“WHIS-key” – The Road to Ruin – A Haskell Memory from Long Ago

A few weeks ago, I wrote about visiting the National Ranching Heritage Center in Lubbock (see Stepping Into the Past). Seeing all those old buildings and other artifacts made me start thinking about the old frontier days here in Haskell. The first generation of settlers into this part of Texas certainly had more than their share of interesting events and occurrences – and none were more unique than the story of Haskell’s first saloon.

According to R.E. Sherrill’s book, Haskell County History, two early-day Haskell businessmen, a Mr. Draper and his partner, Mr. Baldwin, sometime around 1886 or 1887, discovered that a license they already had to sell whiskey wholesale also permitted them to sell it at retail. A large, two-story building was erected on the eastern end of the south side of the square; long-time Haskell residents will remember that as the location of the Haskell Free Press for many years. The original name of the establishment was the “QT Saloon.” “QT” was an old slang term for “quiet;” to keep something on the “QT” meant to keep it quiet, private, secret. These days, people might say “keep it on the down-low.”

If running a “quiet” saloon had been the owners’ original intention, the reality did not match up. But let’s not get ahead of ourselves.

Not long after the building was built, a new preacher came to town, looking for a place to hold services. It was not unusual in those days for a minister to preach in places other than church buildings. The saloon was stocked with inventory but had not yet opened. Mr. Draper told the preacher that he was welcome to hold services at the saloon, which he apparently did before moving on to the next town.

Messrs. Draper and Baldwin continued running the QT, and one day, a one-legged sign painter showed up, looking for work. The owners apparently felt sorry for the man and agreed to hire him to paint a new sign for the establishment. The sign painter sat down and began to sketch out some ideas for Mr. Draper, including one that looked something like this. Mr. Draper loved it, and reportedly said, “That’s the one. That suits me better than any of them. That’s the most honest saloon sign I ever saw. Put her up.” And so the “QT” became the “Road to Ruin,” with its distinctive “WHIS-key” sign.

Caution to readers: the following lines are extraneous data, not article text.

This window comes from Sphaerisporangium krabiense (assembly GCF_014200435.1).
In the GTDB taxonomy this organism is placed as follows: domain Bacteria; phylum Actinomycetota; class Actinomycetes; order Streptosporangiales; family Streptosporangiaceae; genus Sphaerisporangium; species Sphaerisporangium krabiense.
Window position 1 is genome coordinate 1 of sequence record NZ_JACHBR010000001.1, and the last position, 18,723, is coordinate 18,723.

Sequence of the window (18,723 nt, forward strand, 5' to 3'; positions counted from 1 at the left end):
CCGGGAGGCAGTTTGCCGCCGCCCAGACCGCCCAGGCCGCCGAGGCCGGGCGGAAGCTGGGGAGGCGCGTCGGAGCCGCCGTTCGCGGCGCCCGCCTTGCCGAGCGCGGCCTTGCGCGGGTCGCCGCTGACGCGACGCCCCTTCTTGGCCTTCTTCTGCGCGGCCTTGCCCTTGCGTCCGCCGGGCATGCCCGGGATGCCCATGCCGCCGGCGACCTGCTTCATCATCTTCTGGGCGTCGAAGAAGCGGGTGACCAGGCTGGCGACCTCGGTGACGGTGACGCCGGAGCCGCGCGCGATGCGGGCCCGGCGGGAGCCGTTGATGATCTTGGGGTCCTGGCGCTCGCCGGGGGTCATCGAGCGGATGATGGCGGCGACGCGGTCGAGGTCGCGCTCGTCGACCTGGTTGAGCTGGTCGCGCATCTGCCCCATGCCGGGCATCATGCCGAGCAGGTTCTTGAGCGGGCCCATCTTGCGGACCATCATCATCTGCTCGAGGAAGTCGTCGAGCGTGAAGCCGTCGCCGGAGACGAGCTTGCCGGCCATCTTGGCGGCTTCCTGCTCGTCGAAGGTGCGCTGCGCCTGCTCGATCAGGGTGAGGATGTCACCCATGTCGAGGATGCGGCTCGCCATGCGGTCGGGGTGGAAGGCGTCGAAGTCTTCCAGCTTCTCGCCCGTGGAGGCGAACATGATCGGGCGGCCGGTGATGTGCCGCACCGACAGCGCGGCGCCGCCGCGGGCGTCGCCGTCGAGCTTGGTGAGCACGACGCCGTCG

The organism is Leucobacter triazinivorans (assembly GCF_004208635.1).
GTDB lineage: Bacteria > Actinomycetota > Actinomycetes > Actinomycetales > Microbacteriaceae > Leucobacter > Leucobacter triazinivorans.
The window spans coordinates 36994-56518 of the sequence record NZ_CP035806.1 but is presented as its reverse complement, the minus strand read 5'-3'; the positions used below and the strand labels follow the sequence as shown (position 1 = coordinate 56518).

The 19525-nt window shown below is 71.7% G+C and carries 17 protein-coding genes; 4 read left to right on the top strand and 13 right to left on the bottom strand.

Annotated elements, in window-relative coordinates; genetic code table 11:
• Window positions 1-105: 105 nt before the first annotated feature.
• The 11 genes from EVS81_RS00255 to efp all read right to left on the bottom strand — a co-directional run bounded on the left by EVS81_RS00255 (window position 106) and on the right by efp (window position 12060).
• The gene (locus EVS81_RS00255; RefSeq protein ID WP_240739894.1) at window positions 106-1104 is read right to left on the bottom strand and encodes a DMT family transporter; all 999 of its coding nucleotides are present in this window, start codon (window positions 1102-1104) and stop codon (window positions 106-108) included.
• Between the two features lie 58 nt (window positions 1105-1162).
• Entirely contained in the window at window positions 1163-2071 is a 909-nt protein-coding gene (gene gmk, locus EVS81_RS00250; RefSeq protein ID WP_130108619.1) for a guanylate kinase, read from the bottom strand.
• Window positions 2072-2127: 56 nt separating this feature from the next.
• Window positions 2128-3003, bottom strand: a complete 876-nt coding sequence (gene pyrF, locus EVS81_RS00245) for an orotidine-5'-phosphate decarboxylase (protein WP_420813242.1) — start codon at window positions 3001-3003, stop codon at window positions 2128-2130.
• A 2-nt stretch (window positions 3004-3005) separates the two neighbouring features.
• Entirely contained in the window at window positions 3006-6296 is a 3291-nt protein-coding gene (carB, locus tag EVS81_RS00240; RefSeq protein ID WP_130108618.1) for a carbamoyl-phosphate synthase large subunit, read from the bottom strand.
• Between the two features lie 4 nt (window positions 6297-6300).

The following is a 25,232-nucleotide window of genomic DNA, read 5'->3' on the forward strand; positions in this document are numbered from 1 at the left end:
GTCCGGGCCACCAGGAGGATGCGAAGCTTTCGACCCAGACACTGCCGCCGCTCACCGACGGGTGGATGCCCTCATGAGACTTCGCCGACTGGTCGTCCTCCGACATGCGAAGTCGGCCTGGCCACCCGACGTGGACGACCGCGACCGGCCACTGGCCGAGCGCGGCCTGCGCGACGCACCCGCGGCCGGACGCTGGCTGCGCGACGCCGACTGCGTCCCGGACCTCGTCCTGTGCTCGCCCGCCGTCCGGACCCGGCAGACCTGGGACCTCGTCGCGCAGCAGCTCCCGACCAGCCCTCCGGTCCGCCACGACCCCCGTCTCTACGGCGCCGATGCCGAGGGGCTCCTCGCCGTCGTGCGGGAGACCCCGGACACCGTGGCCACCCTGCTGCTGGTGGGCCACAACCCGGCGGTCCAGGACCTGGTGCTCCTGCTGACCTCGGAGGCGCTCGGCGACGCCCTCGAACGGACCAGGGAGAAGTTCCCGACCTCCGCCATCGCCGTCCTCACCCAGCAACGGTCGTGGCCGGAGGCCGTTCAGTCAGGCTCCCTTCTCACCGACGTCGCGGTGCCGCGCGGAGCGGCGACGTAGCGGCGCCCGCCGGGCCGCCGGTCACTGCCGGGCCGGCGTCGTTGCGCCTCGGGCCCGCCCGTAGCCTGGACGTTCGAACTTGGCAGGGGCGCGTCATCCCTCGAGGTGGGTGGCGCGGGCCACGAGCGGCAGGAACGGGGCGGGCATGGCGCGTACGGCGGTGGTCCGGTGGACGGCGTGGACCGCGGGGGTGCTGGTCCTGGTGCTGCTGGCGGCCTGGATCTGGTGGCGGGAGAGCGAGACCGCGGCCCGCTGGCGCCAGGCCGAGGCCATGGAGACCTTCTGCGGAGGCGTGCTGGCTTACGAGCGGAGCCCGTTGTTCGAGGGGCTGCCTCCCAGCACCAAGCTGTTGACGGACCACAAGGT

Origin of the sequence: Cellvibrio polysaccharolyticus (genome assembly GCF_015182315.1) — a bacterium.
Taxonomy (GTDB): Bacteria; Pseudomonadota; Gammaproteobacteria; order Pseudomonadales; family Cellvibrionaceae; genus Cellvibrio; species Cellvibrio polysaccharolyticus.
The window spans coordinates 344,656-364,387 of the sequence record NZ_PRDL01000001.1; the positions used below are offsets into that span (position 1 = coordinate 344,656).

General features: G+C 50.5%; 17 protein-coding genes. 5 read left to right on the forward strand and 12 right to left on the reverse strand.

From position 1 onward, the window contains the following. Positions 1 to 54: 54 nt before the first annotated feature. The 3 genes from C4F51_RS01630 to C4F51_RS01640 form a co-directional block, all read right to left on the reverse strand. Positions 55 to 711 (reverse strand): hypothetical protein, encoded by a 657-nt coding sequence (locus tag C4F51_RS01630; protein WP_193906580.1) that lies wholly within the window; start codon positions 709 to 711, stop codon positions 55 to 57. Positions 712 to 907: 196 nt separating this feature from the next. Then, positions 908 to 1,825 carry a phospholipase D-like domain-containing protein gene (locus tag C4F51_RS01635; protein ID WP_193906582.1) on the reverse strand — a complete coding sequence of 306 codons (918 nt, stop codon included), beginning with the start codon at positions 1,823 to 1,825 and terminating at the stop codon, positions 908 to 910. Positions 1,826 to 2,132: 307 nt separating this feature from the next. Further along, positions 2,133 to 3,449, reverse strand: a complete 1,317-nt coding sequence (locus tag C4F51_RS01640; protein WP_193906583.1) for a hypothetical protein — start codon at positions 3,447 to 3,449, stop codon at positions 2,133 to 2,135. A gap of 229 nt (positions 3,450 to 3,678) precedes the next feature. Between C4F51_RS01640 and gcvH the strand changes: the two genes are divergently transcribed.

This is an approximation of the sign that hung outside the old Haskell saloon, which was known as “The Road to Ruin.” The “Whis-Key” advertising was allegedly done by a one-legged sign painter.

There were four murders in Haskell over the next fourteen years. Three of those killings were inside the saloon; the fourth was next door. The first occurred on Saturday, October 3, 1887. George Scarborough, sheriff of Jones County, was in the saloon, writing a letter to his wife. Another customer, A.J. Williams, who had been drinking in the saloon, attacked Sheriff Scarborough for reasons unknown; the sheriff shot and killed him. A few days later, October 17, W.M. Carter accused owner J.L. Baldwin of being unfair to the late Mr. Williams; guns were drawn, and Mr. Carter was killed. Both killings were determined to be self-defense, and Scarborough and Baldwin were cleared of all charges.

The next shooting was on May 27, 1890, when George Mason and a Mr. Marshall began having an argument about a recent horse race. Two other customers became involved, and one of those men was shot and killed, with that shooter also cleared for self-defense. The fourth killing happened next door to the saloon, in a livery stable that used to be where the county extension office is now. Saloon co-owner J.L. Baldwin also owned the livery stable, and he had a running feud with another livery owner, W.L. Yoe. On May 13, 1899, Mr. Yoe came to Mr. Baldwin’s stable to continue their disagreement; he attempted to draw his pistol, but it got hung up in his clothing. Mr. Baldwin drew his weapon cleanly and fired, killing Mr. Yoe.

Local history is not clear as to when the saloon closed; it may have been when national Prohibition went into effect around 1920. But many area residents were no doubt glad to see it shut down; an old poem from that time known as “Called a Bar” summed up the feelings of many:

— A Bar to joys that home imparts
A door to tears and aching hearts;

— A Bar to heaven, a door to hell
Whoever named it, named it well!

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